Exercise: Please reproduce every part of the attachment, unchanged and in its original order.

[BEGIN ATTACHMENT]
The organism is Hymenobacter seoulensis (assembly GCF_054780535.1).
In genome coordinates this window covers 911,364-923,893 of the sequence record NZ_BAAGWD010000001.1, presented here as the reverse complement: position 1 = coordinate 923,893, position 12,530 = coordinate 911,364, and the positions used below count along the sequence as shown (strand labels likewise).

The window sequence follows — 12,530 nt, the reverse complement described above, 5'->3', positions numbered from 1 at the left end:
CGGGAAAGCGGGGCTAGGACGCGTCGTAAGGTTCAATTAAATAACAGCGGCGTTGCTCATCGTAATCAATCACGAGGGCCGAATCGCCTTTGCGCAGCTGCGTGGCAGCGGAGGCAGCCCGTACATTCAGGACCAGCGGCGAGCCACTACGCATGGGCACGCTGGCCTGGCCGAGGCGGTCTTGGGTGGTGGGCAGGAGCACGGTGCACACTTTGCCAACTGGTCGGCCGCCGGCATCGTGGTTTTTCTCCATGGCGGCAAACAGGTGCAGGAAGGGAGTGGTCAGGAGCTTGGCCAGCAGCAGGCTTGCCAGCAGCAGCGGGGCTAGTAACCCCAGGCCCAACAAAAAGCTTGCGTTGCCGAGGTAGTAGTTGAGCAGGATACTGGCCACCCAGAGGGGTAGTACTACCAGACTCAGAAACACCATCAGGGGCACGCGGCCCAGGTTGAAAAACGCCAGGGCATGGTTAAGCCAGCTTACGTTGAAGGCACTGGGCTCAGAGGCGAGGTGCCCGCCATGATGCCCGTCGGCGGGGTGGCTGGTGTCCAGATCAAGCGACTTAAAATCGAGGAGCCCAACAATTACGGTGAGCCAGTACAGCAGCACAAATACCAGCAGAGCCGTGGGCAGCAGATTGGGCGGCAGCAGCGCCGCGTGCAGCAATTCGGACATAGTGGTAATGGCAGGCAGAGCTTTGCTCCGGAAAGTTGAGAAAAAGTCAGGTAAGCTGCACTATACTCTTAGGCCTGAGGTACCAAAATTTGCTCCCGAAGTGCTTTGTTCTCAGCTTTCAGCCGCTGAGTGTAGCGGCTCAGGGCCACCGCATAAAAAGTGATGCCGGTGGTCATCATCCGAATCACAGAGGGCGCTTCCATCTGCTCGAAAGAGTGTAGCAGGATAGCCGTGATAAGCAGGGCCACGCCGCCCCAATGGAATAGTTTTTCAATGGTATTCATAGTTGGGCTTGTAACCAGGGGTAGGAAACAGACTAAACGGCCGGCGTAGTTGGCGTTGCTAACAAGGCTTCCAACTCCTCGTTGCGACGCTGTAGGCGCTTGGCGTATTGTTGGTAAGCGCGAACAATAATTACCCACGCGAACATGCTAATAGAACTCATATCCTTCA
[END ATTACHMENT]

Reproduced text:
The organism is Hymenobacter seoulensis (assembly GCF_054780535.1).
In genome coordinates this window covers 911,364-923,893 of the sequence record NZ_BAAGWD010000001.1, presented here as the reverse complement: position 1 = coordinate 923,893, position 12,530 = coordinate 911,364, and the positions used below count along the sequence as shown (strand labels likewise).

The window sequence follows — 12,530 nt, the reverse complement described above, 5'->3', positions numbered from 1 at the left end:
CGGGAAAGCGGGGCTAGGACGCGTCGTAAGGTTCAATTAAATAACAGCGGCGTTGCTCATCGTAATCAATCACGAGGGCCGAATCGCCTTTGCGCAGCTGCGTGGCAGCGGAGGCAGCCCGTACATTCAGGACCAGCGGCGAGCCACTACGCATGGGCACGCTGGCCTGGCCGAGGCGGTCTTGGGTGGTGGGCAGGAGCACGGTGCACACTTTGCCAACTGGTCGGCCGCCGGCATCGTGGTTTTTCTCCATGGCGGCAAACAGGTGCAGGAAGGGAGTGGTCAGGAGCTTGGCCAGCAGCAGGCTTGCCAGCAGCAGCGGGGCTAGTAACCCCAGGCCCAACAAAAAGCTTGCGTTGCCGAGGTAGTAGTTGAGCAGGATACTGGCCACCCAGAGGGGTAGTACTACCAGACTCAGAAACACCATCAGGGGCACGCGGCCCAGGTTGAAAAACGCCAGGGCATGGTTAAGCCAGCTTACGTTGAAGGCACTGGGCTCAGAGGCGAGGTGCCCGCCATGATGCCCGTCGGCGGGGTGGCTGGTGTCCAGATCAAGCGACTTAAAATCGAGGAGCCCAACAATTACGGTGAGCCAGTACAGCAGCACAAATACCAGCAGAGCCGTGGGCAGCAGATTGGGCGGCAGCAGCGCCGCGTGCAGCAATTCGGACATAGTGGTAATGGCAGGCAGAGCTTTGCTCCGGAAAGTTGAGAAAAAGTCAGGTAAGCTGCACTATACTCTTAGGCCTGAGGTACCAAAATTTGCTCCCGAAGTGCTTTGTTCTCAGCTTTCAGCCGCTGAGTGTAGCGGCTCAGGGCCACCGCATAAAAAGTGATGCCGGTGGTCATCATCCGAATCACAGAGGGCGCTTCCATCTGCTCGAAAGAGTGTAGCAGGATAGCCGTGATAAGCAGGGCCACGCCGCCCCAATGGAATAGTTTTTCAATGGTATTCATAGTTGGGCTTGTAACCAGGGGTAGGAAACAGACTAAACGGCCGGCGTAGTTGGCGTTGCTAACAAGGCTTCCAACTCCTCGTTGCGACGCTGTAGGCGCTTGGCGTATTGTTGGTAAGCGCGAACAATAATTACCCACGCGAACATGCTAATAGAACTCATATCCTTCA